Marty Burger, Silverstein Properties

Marty Burger

Silverstein’s Strengths

Editors’ Note

Marty Burger joined Silverstein Properties in February 2010, and was named Co-CEO in 2011 and CEO in 2013. He is in charge of the day-to-day operations of the company and leads Silverstein’s efforts to develop new projects in the United States, China, Eastern Europe, and Israel. Prior to this, Burger was President and Chief Executive Officer of Artisan Real Estate Ventures, a company he founded in 2006. He spent 15 years at Related, serving as President of Related Las Vegas and Executive Vice President of The Related Companies, L.P. From 1994 to 1997, he was a vice president at The Blackstone Group. From 1993 to 1994, he worked for Goldman Sachs’ Whitehall Real Estate funds. Burger received a bachelor of science degree in Economics from the Wharton School of the University of Pennsylvania.

Company Brief

Silverstein Properties, Inc. (silversteinproperties.com), is a full service real estate development and investment firm that has developed, owned, and managed over 40 million square feet of office, residential, hotel, and retail space. The firm, based in Manhattan, has $10 billion worth of development activity in the pipeline, including rebuilding the World Trade Center.

Four Seasons Resort Orlando at Walt Disney World® Resort

Four Seasons Resort Orlando at Walt Disney World® Resort

How has Silverstein Properties been able to keep its entrepreneurial culture as the firm has grown?

It starts with Larry. It’s a family-run business, and he’s always kept it that way. We need to be institutional to our partners and lenders and equity investors, but at the heart of our firm, we care very much about our employees, and we run it like a family business even though we’re staffed like an institution.

We have industry experts in each of our disciplines. For Downtown, not only do we have great development, design, construction, planning, and other real estate professionals, but we have great marketing and PR people, as well as event planners because we’re constantly creating events to promote Downtown. There is so much happening Downtown, and we’re a small part of it, but Larry’s guiding hand from 2001 going forward has been a huge force in what has become a totally revitalized Downtown.

While Silverstein Properties has been an architect of the revitalized Downtown, is it also well understood that the firm’s footprints are all over the city?

We’re in Midtown, Downtown, and we’ve been looking in the outer boroughs. We own a 101-year-old office building a block away from a three-year-old office building we just built. We operate the old and the new.

We’re building a new million-square-foot mixed-use project with a condominium component on 59th and West End, and we’ve had rental apartments on 42nd Street between 11th and 12th since 2000. For 50 years, we’ve been operating buildings in Midtown as well.

We’re also spending time in D.C. and we built the Four Seasons Orlando, which has been incredibly successful. We had a venture in Poland and, while we’re mostly raising money in China, we did get involved in a project that is under construction there.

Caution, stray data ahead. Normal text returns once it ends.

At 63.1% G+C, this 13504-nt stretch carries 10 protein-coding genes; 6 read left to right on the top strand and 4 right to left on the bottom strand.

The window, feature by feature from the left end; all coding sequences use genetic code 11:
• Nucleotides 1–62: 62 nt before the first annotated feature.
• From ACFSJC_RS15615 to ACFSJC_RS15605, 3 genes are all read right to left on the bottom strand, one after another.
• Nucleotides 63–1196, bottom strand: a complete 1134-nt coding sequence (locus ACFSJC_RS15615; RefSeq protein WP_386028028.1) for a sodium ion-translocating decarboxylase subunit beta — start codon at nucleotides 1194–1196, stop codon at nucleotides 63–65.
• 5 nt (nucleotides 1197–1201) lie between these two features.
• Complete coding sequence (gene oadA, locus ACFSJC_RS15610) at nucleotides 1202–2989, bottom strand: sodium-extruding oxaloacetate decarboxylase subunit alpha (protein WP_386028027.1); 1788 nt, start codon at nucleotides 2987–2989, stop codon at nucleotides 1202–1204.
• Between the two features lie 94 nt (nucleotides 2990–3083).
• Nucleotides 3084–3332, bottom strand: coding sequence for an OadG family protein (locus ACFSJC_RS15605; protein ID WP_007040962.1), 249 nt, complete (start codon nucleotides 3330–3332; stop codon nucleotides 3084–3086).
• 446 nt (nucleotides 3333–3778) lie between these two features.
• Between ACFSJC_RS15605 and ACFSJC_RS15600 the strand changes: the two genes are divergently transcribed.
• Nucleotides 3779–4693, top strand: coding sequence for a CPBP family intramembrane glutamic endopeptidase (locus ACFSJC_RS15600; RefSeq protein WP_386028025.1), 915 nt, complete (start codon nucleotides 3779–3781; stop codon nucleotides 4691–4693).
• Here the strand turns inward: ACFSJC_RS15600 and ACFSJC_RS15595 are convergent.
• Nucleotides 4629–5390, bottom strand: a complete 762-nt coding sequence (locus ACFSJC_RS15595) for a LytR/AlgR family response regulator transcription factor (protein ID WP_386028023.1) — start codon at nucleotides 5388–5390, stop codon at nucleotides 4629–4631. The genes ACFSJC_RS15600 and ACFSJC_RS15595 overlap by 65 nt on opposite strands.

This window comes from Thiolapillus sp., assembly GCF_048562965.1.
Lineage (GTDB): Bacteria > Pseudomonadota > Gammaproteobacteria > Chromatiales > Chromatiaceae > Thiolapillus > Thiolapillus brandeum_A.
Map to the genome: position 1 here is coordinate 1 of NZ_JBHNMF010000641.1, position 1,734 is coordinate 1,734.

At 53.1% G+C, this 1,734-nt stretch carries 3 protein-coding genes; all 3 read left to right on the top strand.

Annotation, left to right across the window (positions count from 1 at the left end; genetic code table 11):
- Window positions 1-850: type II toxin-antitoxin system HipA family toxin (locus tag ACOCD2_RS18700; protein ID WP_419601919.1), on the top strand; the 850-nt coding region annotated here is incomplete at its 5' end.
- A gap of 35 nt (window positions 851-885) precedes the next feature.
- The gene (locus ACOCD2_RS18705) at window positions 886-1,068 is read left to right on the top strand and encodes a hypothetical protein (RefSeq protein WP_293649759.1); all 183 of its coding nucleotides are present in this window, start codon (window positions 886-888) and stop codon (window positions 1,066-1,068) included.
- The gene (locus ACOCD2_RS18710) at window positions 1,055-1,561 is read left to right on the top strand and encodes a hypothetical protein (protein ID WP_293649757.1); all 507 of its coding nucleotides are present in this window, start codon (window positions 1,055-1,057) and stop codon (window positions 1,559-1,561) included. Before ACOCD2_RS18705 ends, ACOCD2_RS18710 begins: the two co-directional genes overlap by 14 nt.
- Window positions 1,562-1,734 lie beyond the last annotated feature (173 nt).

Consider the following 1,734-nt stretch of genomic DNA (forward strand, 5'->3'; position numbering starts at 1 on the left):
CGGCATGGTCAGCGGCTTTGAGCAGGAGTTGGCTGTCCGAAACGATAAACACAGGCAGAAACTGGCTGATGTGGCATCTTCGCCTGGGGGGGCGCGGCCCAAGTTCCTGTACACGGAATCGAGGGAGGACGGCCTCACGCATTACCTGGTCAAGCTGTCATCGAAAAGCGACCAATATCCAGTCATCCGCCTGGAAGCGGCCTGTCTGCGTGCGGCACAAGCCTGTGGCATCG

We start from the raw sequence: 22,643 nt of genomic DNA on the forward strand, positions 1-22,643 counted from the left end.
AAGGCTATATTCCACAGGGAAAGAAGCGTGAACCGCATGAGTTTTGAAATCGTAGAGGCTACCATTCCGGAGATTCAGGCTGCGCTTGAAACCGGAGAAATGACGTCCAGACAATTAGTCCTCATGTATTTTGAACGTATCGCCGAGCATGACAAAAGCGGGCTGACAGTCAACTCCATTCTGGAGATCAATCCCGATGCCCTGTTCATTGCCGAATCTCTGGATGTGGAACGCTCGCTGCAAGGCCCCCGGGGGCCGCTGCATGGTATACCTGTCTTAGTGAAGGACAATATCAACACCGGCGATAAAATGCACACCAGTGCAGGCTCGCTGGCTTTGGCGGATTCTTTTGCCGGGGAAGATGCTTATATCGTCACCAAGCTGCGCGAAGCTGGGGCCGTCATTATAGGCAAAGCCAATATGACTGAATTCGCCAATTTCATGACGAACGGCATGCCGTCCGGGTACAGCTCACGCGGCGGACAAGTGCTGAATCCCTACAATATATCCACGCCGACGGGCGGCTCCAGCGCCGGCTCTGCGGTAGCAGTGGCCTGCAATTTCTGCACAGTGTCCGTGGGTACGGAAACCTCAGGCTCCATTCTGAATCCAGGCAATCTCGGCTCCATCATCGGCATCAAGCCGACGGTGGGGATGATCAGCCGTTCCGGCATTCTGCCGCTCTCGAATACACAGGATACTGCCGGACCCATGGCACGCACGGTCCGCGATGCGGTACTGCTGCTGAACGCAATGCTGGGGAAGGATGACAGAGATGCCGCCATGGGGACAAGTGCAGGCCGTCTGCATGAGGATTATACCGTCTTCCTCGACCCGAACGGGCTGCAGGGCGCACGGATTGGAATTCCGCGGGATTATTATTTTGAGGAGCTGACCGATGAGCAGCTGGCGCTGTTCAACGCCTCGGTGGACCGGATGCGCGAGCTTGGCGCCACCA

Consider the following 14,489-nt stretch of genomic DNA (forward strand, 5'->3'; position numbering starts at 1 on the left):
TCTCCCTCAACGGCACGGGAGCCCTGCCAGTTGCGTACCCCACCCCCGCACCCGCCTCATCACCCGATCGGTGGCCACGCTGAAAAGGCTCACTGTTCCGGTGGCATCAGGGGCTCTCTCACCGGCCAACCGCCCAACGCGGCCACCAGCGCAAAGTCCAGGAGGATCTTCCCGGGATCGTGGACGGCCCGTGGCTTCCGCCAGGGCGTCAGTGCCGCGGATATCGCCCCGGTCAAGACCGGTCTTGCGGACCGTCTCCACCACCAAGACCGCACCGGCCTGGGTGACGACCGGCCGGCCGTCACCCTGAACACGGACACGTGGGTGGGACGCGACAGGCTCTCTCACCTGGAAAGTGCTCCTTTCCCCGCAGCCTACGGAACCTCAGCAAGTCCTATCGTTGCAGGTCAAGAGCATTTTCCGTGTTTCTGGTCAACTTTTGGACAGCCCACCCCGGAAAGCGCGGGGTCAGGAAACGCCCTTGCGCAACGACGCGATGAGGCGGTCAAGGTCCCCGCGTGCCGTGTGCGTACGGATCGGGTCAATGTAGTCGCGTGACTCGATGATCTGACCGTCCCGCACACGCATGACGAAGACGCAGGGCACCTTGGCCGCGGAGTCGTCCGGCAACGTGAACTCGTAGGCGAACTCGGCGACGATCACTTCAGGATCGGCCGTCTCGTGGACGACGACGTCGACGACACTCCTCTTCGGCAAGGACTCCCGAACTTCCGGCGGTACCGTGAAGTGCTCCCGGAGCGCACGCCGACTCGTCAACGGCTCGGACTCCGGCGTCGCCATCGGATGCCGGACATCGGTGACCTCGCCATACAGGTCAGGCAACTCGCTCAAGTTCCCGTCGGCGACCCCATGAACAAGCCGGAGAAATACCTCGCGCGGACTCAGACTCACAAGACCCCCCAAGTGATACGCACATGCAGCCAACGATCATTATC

We’re looking for opportunities anywhere we can find them. We have to be creative to compete today.

Silver Towers on West 42nd Street

Silver Towers on West 42nd Street

How do old buildings compete when there is so much new development in New York City?

Everything comes at a price. When we’re creating new technology buildings, they’re more efficient. They make it easier for our tenants to attract and retain employees because they have advantages such as floor-to-ceiling glass windows, fresh air intake from the top of the building, fast elevators, great bathroom capacity, and a higher level of security, so they don’t have to worry about heating and cooling capacity, and people waiting on lines for bathrooms or elevators. However, they have to pay more to be in those spaces.

We charge less in our older buildings, and there are always firms that are cost-conscious and don’t feel they need to be in a new building.

When a building becomes too obsolete, it gets converted to a hotel or for residential use. We have seen a lot of that Downtown because 50 percent of the buildings in New York are 75 years or older, and Downtown New York was the first financial district so we have a large concentration of older buildings there.

Where does the World Trade Center project stand today?

We’ve had incredible success. 7 WTC was completed 11 years ago; 4 WTC was completed 4 years ago this fall; and 1 WTC was completed by the Port Authority about 2 years ago. In addition, we’re completing 3 WTC the first quarter of next year. We have already delivered space to one of our tenants in the building.

7 and 4 WTC are 100 percent leased. 7 WTC is a 1.7 million square foot building at 52 stories and 4 WTC is a 2.3 million square foot building at 72 stories. We completed a lease with Spotify in February that brought 4 World Trade Center to virtually 100 percent leased.

We also did a lot of leasing in 2016 in that building for Zurich Insurance’s New York headquarters, along with SNY, Hudson River Trading, MediaMath, and MorningStar. These are great tenants, and most of them are either just getting in or will be soon.

The Port Authority and Westfield completed the transportation hub and the retail center within it late last year. It has North/South and East/West spines that connect the lobbies of 1, 2, 3, and 4 World Trade Center to the Oculus, which is the transportation hub. Nowhere else in the world can you find a place with 13 mass transit lines within one block of each other.

We have two PATH trains coming in from Jersey City and Hoboken, and there are 11 MTA subway lines coming out of the hub within one block of each other. It’s amazing and a phenomenal amenity.

A block north of that, we opened a Four Seasons hotel and luxury residences in September that includes a Wolfgang Puck Cut Steakhouse – it’s the first five-star hotel Downtown.

Eataly also opened last year at 4 World Trade Center, and it occupies 46,000 square feet. They’re bringing 10,000 people a day through there. This is all brand new and on the heels of what Brookfield has done at Brookfield Place, and our retail connects to them.

Down one level from the Oculus is retail that connects the lobbies of 2, 3, and 4 World Trade Center. The #1 train lets off there, and there is a street that goes underground to 1 World Trade Center and past that to Brookfield Place.